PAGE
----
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Indybay Feature
UC's biotech-biofuel benefactors: The power of big finance and bad ideas
by Prof. Miguel A. Altieri and Eric Holt-Gimenez
Sunday Mar 4th, 2007 1:17 PM
by
Miguel A Altieri, Professor, University of California, Berkeley
Eric Holt-Gimenez, Executive Director, Food First. Oakland

With royal fanfare, British Petroleum just donated big monies in research
funds for UC Berkeley, Lawrence Livermore Laboratories and the University
of Illinois to develop new sources of energy—primarily biotechnology to
produce biofuel crops. This comes on the anniversary of Berkeley's hapless
research deal with seed giant Novartis ten years ago. However, at half a
billion dollars, the BP grant dwarfs Novartis’ investment by a factor of
ten. The graphics of the announcement were unmistakable: BP's corporate
logo is perfectly aligned with the flags of the Nation, the State, and the
University.
With royal fanfare, British Petroleum just donated big monies in research
funds for UC Berkeley, Lawrence Livermore Laboratories and the University
of Illinois to develop new sources of energy—primarily biotechnology to
produce biofuel crops. This comes on the anniversary of Berkeley's hapless
research deal with seed giant Novartis ten years ago. However, at half a
billion dollars, the BP grant dwarfs Novartis’ investment by a factor of
ten. The graphics of the announcement were unmistakable: BP's corporate
logo is perfectly aligned with the flags of the Nation, the State, and the
University.

CEO/Chairman Robert A. Malone proclaimed BP was “[J]oining some of the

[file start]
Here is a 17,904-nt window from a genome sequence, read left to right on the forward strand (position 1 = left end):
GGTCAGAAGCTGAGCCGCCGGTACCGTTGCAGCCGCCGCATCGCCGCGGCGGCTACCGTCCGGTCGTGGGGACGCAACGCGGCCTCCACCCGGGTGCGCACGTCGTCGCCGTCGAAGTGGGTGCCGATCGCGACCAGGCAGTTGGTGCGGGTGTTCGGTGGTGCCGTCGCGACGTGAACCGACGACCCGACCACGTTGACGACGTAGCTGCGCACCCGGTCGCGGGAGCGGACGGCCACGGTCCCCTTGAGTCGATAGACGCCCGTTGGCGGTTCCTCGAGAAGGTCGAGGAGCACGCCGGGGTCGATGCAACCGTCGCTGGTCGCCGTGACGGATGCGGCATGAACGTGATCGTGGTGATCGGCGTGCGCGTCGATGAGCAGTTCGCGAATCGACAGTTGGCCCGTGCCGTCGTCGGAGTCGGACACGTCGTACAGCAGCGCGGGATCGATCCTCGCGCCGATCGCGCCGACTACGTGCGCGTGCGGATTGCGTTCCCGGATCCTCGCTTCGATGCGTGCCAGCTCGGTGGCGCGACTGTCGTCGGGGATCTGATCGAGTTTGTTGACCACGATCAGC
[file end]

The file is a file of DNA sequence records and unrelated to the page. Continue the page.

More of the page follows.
world’s best science and engineering talent to meet the demand for low
carbon energy….we will be working to improve and expand the production of
clean, renewable energy through the development of better crops…” This
partnership reflects the rapid, unchecked and unprecedented global
corporate alignment of the world’s largest agribusiness (ADM, Cargill and
Bunge), biotech (Monsanto, Syngenta, Bayer, Dupont), petroleum (BP,
TOTAL, Shell), and automotive industries (Volkswagen, Peugeot, Citroen,
Renault, SAAB). With what for them is a relatively small investment, these
industries will appropriate academic expertise built over decades of public
support, translating into billions in revenues for these global partners.

Could this be a “win-win” agenda for the University, the public, the
environment and industry? Hardly. In addition to overwhelming the
University’s research agenda, what scientists behind this blatantly private
business venture fail to mention, is that the apparent free lunch of
crop-based fuel can’t satisfy our energy appetite, and it will not be free,
or environmentally sound.

Dedicating all present U.S. corn and soybean production to biofuels would
meet only 12% of our gasoline demand and 6% of diesel demand. Total US
cropland reaches 625,000 sq.mi. To replace US oil consumption with biofuels
we would need 1.4 million sq.mi. of corn for ethanol and 8.8 million sq,mi.
of soybean for biodiesel. Biofuels are expected to turn Iowa and South
Dakota into corn-importers by 2008.

The biofuel energy balance—the amount of fossil energy put in to producing
crop biomass compared to that coming out—is anything but promising.
Researchers Patzek and Pimentel see serious negative energy balances with
biofuels. Other researchers see only 1.2 to 1.8 returns, for ethanol at
best, with the jury still lukewarm on cellulosic biofuels.

Industrial methods of corn and soybean production depend on large scale
monocultures. Industrial corn requires high levels of chemical nitrogen